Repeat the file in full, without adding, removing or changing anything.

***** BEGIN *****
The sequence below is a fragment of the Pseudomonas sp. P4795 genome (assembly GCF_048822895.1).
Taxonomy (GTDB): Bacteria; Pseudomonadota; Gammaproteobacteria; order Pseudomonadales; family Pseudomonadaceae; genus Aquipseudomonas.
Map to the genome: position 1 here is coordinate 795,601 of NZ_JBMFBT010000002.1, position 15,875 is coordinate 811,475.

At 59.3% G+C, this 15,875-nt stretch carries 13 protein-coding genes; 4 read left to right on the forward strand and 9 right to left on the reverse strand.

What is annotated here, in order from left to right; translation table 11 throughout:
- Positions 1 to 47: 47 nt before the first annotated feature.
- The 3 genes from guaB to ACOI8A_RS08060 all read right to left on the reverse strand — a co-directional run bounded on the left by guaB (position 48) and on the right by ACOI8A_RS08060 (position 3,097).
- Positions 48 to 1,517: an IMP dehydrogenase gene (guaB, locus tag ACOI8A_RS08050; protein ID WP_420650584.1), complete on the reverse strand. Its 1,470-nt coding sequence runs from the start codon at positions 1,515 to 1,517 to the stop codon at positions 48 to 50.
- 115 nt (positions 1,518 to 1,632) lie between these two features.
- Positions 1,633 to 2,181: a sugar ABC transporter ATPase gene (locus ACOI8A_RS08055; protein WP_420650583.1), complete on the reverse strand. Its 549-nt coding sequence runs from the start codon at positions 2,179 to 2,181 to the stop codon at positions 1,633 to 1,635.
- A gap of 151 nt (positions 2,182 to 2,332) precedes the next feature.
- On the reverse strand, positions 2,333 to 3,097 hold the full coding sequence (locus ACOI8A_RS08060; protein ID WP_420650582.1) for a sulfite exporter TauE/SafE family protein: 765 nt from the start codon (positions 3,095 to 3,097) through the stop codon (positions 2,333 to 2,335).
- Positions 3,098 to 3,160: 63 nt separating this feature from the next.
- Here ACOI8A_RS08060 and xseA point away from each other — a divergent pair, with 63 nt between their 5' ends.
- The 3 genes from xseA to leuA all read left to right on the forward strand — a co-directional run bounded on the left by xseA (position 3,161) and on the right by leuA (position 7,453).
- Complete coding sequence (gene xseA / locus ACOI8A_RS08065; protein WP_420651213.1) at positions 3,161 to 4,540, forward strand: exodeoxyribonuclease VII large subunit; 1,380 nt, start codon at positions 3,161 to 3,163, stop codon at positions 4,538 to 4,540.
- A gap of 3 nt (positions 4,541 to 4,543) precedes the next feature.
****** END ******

The sequence below is a fragment of the Pseudomonas sp. P4795 genome (assembly GCF_048822895.1).
Taxonomy (GTDB): Bacteria; Pseudomonadota; Gammaproteobacteria; order Pseudomonadales; family Pseudomonadaceae; genus Aquipseudomonas.
Map to the genome: position 1 here is coordinate 795,601 of NZ_JBMFBT010000002.1, position 15,875 is coordinate 811,475.

At 59.3% G+C, this 15,875-nt stretch carries 13 protein-coding genes; 4 read left to right on the forward strand and 9 right to left on the reverse strand.

What is annotated here, in order from left to right; translation table 11 throughout:
- Positions 1 to 47: 47 nt before the first annotated feature.
- The 3 genes from guaB to ACOI8A_RS08060 all read right to left on the reverse strand — a co-directional run bounded on the left by guaB (position 48) and on the right by ACOI8A_RS08060 (position 3,097).
- Positions 48 to 1,517: an IMP dehydrogenase gene (guaB, locus tag ACOI8A_RS08050; protein ID WP_420650584.1), complete on the reverse strand. Its 1,470-nt coding sequence runs from the start codon at positions 1,515 to 1,517 to the stop codon at positions 48 to 50.
- 115 nt (positions 1,518 to 1,632) lie between these two features.
- Positions 1,633 to 2,181: a sugar ABC transporter ATPase gene (locus ACOI8A_RS08055; protein WP_420650583.1), complete on the reverse strand. Its 549-nt coding sequence runs from the start codon at positions 2,179 to 2,181 to the stop codon at positions 1,633 to 1,635.
- A gap of 151 nt (positions 2,182 to 2,332) precedes the next feature.
- On the reverse strand, positions 2,333 to 3,097 hold the full coding sequence (locus ACOI8A_RS08060; protein ID WP_420650582.1) for a sulfite exporter TauE/SafE family protein: 765 nt from the start codon (positions 3,095 to 3,097) through the stop codon (positions 2,333 to 2,335).
- Positions 3,098 to 3,160: 63 nt separating this feature from the next.
- Here ACOI8A_RS08060 and xseA point away from each other — a divergent pair, with 63 nt between their 5' ends.
- The 3 genes from xseA to leuA all read left to right on the forward strand — a co-directional run bounded on the left by xseA (position 3,161) and on the right by leuA (position 7,453).
- Complete coding sequence (gene xseA / locus ACOI8A_RS08065; protein WP_420651213.1) at positions 3,161 to 4,540, forward strand: exodeoxyribonuclease VII large subunit; 1,380 nt, start codon at positions 3,161 to 3,163, stop codon at positions 4,538 to 4,540.
- A gap of 3 nt (positions 4,541 to 4,543) precedes the next feature.